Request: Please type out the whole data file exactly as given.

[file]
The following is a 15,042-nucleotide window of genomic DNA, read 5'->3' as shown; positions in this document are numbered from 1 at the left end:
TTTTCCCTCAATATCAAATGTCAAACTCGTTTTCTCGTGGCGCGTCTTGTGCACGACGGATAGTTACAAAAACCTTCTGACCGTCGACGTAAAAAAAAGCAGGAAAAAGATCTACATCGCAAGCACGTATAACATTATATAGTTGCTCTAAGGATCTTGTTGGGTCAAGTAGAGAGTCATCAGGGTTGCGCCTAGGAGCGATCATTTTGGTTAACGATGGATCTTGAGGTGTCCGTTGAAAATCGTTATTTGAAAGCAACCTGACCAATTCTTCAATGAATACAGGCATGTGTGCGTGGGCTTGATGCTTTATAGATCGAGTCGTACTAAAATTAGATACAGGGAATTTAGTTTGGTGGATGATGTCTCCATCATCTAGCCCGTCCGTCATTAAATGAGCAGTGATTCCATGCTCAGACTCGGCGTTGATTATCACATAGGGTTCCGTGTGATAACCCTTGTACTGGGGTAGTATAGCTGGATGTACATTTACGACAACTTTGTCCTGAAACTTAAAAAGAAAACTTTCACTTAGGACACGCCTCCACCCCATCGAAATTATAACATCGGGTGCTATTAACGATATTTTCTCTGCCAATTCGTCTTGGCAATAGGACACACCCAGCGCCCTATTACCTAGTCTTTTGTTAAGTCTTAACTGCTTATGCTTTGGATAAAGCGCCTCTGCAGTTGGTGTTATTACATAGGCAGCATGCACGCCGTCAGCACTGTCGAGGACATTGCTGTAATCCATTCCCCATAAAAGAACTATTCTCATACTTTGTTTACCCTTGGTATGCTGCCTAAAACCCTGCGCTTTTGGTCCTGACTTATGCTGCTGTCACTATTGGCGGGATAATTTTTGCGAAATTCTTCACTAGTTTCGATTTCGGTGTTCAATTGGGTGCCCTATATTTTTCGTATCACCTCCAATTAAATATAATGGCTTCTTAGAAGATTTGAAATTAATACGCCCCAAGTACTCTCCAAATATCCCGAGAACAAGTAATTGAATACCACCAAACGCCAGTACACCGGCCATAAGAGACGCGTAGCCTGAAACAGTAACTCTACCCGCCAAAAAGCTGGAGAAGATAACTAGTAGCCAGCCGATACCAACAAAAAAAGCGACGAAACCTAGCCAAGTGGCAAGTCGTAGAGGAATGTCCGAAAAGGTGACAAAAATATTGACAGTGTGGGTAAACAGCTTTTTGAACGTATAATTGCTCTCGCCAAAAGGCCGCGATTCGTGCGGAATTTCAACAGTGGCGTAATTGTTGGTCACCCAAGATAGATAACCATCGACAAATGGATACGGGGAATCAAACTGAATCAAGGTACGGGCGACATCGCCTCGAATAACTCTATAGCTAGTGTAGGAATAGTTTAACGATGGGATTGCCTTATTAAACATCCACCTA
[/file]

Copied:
The following is a 15,042-nucleotide window of genomic DNA, read 5'->3' as shown; positions in this document are numbered from 1 at the left end:
TTTTCCCTCAATATCAAATGTCAAACTCGTTTTCTCGTGGCGCGTCTTGTGCACGACGGATAGTTACAAAAACCTTCTGACCGTCGACGTAAAAAAAAGCAGGAAAAAGATCTACATCGCAAGCACGTATAACATTATATAGTTGCTCTAAGGATCTTGTTGGGTCAAGTAGAGAGTCATCAGGGTTGCGCCTAGGAGCGATCATTTTGGTTAACGATGGATCTTGAGGTGTCCGTTGAAAATCGTTATTTGAAAGCAACCTGACCAATTCTTCAATGAATACAGGCATGTGTGCGTGGGCTTGATGCTTTATAGATCGAGTCGTACTAAAATTAGATACAGGGAATTTAGTTTGGTGGATGATGTCTCCATCATCTAGCCCGTCCGTCATTAAATGAGCAGTGATTCCATGCTCAGACTCGGCGTTGATTATCACATAGGGTTCCGTGTGATAACCCTTGTACTGGGGTAGTATAGCTGGATGTACATTTACGACAACTTTGTCCTGAAACTTAAAAAGAAAACTTTCACTTAGGACACGCCTCCACCCCATCGAAATTATAACATCGGGTGCTATTAACGATATTTTCTCTGCCAATTCGTCTTGGCAATAGGACACACCCAGCGCCCTATTACCTAGTCTTTTGTTAAGTCTTAACTGCTTATGCTTTGGATAAAGCGCCTCTGCAGTTGGTGTTATTACATAGGCAGCATGCACGCCGTCAGCACTGTCGAGGACATTGCTGTAATCCATTCCCCATAAAAGAACTATTCTCATACTTTGTTTACCCTTGGTATGCTGCCTAAAACCCTGCGCTTTTGGTCCTGACTTATGCTGCTGTCACTATTGGCGGGATAATTTTTGCGAAATTCTTCACTAGTTTCGATTTCGGTGTTCAATTGGGTGCCCTATATTTTTCGTATCACCTCCAATTAAATATAATGGCTTCTTAGAAGATTTGAAATTAATACGCCCCAAGTACTCTCCAAATATCCCGAGAACAAGTAATTGAATACCACCAAACGCCAGTACACCGGCCATAAGAGACGCGTAGCCTGAAACAGTAACTCTACCCGCCAAAAAGCTGGAGAAGATAACTAGTAGCCAGCCGATACCAACAAAAAAAGCGACGAAACCTAGCCAAGTGGCAAGTCGTAGAGGAATGTCCGAAAAGGTGACAAAAATATTGACAGTGTGGGTAAACAGCTTTTTGAACGTATAATTGCTCTCGCCAAAAGGCCGCGATTCGTGCGGAATTTCAACAGTGGCGTAATTGTTGGTCACCCAAGATAGATAACCATCGACAAATGGATACGGGGAATCAAACTGAATCAAGGTACGGGCGACATCGCCTCGAATAACTCTATAGCTAGTGTAGGAATAGTTTAACGATGGGATTGCCTTATTAAACATCCACCTA